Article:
"One's destination is never a place, but a new way of seeing things" ~ Henry Miller


Sikkim: Tourist Information

Entry Formalities

Indians only need permits to enter the restricted areas or the inner line permit areas. Indians travelling in Sikkim would be advised to carry either passport, drivers license or election voting card or ration card. It is generally not required, because Indians do not need permits to enter Sikkim. But identification documents proving your Indian identity may be needed. An NRI holding a valid Indian passport is also allowed. Foreigners need a permit to enter Sikkim. Indians with foreign passport also need permits.

For the following restricted areas Indians need Inner Line Permits (ILP):

a) North Sikkim: Chungthang, Lachung, Yumthang Valley, Yumesamdong, Lachen, Thangu, Chopta and Gurudongmar Lake.

b) East Sikkim: Tsongo Lake, Nathula Pass, Kupup and Menmecho Lake.

The ILP can be obtained from Sikkim Police, Gangtok. Any reputed travel agent will also organise the same for you. For Nathula Pass, Kupup and Menmecho Lake, small groups are now permitted to visit these areas with special permits from the Army.

Foreign nationals would require a restricted area permit to visit areas that are unrestricted for Indian Nationals. Foreign Nationals are permitted to visit Gangtok, Rumtek, Phodong and Pemayangtse on the basis of a 15 day visa. A special endorsement allows access to areas around Pemayangste. A 15 day visa-extension is available in Gangtok from the Home Office, Tashiling Secretariat.

More about Sikkim
An Overview
People & Culture
Off the Beaten Track
Wild Life
Monastery Magic
Getting There

Journey to Remember
Rumtek Diary
Yumthang Valley

Freedom From Fear
Classic Dzongri Trek
When Climbers Trek

Foreigners are allowed a day visit to Tsongo lake provided they are in groups of four or more. They are also permitted to trek to the Dzongri area and to Yumthang valley and Lachen provided they are in a group of four or more and are doing the trek through a recognized travel agency.

Permits can be obtained from the Foreigners Regional Registration Offices at Delhi, Mumbai, Calcutta and Darjeeling as well as from the Sikkim Tourism Information Centre in Calcutta and Siliguri.

Best Time to Visit

There are 3 seasons for visiting Sikkim.

a) Summer: Summer is from mid-April till the end of May after which the monsoons break at the beginning of June. This is the time when the rhododendrons are in full bloom in places like Yumthang, Varshey (West Sikkim-2 day trek) etc. The skies are fairly clear with occasional showers. This is one of the best times to go on treks.

b) Autumn: This is a great season when the skies are clear and the mountains are preparing for the winter months ahead. The snow clad peaks should now be visible with the air at its cleanest after 4 months of torrential rains.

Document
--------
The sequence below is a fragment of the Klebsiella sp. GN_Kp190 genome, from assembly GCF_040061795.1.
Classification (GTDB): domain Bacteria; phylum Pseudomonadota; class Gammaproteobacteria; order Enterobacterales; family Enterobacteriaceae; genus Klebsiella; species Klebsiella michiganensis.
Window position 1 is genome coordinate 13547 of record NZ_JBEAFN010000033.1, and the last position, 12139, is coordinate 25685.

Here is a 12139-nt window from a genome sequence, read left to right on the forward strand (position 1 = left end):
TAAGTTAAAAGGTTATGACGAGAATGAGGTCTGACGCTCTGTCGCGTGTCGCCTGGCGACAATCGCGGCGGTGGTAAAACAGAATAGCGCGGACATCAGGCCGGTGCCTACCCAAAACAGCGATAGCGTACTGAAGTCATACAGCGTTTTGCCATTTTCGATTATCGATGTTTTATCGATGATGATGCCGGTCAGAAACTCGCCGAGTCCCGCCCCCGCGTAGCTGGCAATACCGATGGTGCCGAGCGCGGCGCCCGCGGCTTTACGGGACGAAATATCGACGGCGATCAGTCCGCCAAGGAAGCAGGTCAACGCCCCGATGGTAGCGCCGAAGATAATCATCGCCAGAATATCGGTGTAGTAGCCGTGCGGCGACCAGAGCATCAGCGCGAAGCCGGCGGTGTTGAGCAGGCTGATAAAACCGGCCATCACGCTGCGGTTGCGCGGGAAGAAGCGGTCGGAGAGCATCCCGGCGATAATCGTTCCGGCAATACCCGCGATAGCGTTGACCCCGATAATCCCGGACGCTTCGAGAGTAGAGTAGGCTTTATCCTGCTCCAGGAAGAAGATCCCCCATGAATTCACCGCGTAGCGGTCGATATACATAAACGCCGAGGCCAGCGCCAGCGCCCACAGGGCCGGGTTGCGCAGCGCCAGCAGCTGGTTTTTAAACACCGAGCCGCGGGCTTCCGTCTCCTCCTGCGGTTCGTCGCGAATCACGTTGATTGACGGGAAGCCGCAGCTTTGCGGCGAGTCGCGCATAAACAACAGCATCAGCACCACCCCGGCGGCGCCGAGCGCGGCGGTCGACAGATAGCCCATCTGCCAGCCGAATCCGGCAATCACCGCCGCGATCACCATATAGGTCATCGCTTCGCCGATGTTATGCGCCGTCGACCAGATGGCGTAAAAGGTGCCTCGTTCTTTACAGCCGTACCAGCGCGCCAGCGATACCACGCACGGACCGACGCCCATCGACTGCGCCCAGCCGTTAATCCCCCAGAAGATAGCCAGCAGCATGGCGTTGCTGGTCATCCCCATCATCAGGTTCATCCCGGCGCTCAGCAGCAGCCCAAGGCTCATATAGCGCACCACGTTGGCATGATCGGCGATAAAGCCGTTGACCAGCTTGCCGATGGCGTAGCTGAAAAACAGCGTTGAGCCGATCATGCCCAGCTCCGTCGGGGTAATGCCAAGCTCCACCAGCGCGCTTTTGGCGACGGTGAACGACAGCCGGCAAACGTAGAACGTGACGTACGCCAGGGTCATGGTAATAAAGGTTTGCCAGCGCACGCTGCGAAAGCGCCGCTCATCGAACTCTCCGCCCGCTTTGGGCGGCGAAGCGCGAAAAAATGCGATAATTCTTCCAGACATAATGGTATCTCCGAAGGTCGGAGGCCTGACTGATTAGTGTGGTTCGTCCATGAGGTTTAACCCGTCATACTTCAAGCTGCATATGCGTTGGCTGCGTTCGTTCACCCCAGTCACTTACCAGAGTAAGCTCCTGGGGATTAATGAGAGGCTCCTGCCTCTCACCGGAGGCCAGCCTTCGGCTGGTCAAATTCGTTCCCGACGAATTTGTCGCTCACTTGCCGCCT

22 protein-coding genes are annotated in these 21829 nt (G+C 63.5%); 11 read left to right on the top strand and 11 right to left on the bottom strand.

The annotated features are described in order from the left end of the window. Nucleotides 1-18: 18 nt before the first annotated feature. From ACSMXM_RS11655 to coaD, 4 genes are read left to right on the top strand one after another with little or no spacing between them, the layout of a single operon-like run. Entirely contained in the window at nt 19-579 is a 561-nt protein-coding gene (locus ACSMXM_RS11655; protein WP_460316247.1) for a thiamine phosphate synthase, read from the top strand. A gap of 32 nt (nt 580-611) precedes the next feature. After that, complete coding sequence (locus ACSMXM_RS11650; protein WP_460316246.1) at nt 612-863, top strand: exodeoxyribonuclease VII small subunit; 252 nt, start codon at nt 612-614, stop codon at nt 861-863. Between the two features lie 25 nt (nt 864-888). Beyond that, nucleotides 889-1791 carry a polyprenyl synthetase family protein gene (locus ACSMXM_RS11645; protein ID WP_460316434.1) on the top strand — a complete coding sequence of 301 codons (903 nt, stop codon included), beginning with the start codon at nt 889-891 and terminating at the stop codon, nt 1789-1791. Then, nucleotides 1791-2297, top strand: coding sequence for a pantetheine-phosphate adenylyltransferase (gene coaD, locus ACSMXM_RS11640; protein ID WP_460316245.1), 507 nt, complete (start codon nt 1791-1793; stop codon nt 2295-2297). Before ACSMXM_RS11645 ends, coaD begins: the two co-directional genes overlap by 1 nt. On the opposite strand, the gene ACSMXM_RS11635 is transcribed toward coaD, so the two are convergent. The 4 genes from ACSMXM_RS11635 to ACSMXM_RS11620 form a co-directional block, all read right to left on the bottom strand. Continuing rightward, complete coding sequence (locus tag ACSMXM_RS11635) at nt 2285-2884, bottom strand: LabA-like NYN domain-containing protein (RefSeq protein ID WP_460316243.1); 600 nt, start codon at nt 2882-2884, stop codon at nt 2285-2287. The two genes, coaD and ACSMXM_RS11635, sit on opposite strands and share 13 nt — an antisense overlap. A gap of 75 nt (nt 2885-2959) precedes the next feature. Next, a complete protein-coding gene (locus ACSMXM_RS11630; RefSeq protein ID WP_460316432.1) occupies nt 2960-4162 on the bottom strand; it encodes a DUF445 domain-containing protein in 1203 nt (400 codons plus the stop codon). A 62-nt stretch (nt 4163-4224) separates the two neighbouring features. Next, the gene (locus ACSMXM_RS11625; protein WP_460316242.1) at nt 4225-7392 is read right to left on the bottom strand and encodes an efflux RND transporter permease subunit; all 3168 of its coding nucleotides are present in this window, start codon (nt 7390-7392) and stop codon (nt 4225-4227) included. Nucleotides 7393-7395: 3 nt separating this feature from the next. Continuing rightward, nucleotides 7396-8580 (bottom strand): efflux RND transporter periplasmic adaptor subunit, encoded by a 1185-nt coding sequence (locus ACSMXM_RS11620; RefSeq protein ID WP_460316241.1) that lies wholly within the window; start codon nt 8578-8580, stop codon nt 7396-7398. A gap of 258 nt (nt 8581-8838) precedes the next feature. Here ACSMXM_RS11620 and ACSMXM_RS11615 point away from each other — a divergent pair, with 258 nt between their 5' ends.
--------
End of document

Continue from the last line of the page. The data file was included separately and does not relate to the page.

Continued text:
c) Winters: This is the season for those who dare. A visit to Yumthang Valley in winters offers an awesome panorama of a wilderness under a sheet of snow. Tsongo Lake is frozen solid and remains that way till Feb-March. Even in early April one can frolic in the ice in Yumthang and Tsongo, although it doesn't normally snow there in April. But be warned, it's really cold out there!


Note: Avoid visiting Sikkim from mid-June to 10th September due to heavy rains and occasional landslides. However, the high rates of discounts offered by hotels and the sparse crowd in the monsoons are incentive enough for the intrepid traveler.

Sikkim is a landslide prone area and in the monsoons many parts of Sikkim are cut off. The repairs are taken care of by the Border Roads Organisation (BRO), who do a great job of clearing the roads as fast as possible. With the border close by, it is also imperative from the defence point of view to keep the roads as clear as possible.`Transhipments' across landslides are common and can be an adventurous experience!


First and foremost are the handicrafts. Reliable shops are the Govt. Institute of Cottage Industry in Gangtok or the Dalai Lama Trust Fund shop in the basement of Hotel Tibet. These are also available in other shops, but shop around for an idea of prices. You can check out the canvas wall hangings, thankas, prayer wheels, Tibetan carpets, rugs and jewellery, particularly the exquisitively carved dragon sets in silver and gold inlaid with precious stones, which are unique to Sikkim. Sikkim tea and cardamom are other good buys.

Compiled by Romola Butalia

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Editor: Romola Butalia       (c) India Travelogue. All rights reserved.